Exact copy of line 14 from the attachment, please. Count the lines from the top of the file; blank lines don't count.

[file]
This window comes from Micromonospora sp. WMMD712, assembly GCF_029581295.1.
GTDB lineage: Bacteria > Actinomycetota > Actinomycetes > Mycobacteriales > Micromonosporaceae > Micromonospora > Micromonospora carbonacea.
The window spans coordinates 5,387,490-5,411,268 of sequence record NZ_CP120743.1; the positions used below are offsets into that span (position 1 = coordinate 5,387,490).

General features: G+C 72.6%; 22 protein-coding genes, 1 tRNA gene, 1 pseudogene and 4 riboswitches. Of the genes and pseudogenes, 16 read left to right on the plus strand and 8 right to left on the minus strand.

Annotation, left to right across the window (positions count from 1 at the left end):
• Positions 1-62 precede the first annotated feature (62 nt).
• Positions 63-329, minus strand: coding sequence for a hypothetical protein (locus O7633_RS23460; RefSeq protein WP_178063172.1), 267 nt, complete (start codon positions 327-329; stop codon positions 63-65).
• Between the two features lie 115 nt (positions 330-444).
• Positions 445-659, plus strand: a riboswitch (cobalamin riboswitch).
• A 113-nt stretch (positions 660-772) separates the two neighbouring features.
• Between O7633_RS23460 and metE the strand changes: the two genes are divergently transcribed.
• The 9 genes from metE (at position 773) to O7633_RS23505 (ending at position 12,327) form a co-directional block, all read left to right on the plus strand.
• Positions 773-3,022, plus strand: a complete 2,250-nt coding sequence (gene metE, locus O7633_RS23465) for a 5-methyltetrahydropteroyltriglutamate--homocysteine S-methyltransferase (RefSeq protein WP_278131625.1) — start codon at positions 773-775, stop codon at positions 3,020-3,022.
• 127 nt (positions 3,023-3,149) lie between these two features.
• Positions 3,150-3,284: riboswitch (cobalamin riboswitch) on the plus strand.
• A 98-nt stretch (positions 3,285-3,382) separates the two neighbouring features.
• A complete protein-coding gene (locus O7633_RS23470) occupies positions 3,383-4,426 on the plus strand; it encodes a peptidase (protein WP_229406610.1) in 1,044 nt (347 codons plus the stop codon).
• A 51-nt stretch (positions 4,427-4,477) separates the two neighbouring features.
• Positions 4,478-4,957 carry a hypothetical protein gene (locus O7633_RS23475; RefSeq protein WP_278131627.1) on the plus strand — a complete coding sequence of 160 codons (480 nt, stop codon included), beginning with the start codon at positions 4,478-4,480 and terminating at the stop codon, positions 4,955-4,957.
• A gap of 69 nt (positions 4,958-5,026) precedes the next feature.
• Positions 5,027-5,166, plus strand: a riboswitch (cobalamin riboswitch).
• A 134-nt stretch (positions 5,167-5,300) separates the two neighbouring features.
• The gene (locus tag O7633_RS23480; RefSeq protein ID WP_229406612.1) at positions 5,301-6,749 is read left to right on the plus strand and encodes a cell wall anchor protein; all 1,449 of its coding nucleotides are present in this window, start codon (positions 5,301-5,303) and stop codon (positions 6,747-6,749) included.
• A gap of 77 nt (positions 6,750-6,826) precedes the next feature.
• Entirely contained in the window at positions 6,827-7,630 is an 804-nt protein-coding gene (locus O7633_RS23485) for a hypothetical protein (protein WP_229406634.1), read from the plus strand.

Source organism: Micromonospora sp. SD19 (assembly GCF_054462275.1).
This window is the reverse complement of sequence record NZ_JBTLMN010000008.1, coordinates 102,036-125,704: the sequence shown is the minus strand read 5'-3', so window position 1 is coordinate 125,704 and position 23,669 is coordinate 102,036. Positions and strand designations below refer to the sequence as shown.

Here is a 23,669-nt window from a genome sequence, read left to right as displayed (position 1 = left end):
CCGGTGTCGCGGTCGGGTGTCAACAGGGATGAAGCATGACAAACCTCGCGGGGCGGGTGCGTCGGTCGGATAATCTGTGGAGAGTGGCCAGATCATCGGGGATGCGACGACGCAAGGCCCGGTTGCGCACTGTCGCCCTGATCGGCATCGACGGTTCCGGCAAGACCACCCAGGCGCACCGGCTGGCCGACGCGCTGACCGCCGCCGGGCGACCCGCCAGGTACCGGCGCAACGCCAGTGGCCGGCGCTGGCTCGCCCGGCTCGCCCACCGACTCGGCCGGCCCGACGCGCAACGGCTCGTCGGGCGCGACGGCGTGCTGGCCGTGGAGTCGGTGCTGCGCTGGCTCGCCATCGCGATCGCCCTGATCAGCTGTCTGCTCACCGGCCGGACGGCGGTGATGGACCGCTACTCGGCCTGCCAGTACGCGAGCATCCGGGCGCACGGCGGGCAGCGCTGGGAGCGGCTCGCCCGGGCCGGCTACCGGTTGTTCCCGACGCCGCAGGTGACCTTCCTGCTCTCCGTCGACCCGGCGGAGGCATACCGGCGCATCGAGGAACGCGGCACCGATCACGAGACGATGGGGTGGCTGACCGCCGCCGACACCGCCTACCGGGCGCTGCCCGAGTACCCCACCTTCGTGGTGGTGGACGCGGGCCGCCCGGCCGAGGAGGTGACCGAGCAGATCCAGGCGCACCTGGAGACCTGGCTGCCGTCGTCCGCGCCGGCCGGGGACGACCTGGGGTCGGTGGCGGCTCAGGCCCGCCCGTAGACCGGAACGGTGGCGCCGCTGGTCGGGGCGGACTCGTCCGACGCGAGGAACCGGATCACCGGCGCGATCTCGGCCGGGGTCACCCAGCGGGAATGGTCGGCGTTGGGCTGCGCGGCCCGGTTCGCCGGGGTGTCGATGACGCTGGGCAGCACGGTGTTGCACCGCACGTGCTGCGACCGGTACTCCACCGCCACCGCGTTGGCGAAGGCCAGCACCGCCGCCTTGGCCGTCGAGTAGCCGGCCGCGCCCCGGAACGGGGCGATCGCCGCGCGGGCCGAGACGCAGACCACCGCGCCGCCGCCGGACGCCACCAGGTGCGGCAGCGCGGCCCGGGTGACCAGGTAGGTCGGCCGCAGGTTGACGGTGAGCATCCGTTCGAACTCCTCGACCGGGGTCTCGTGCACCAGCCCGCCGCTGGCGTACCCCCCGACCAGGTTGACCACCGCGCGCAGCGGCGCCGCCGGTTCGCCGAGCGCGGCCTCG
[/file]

• 127 nt (positions 3,023-3,149) lie between these two features.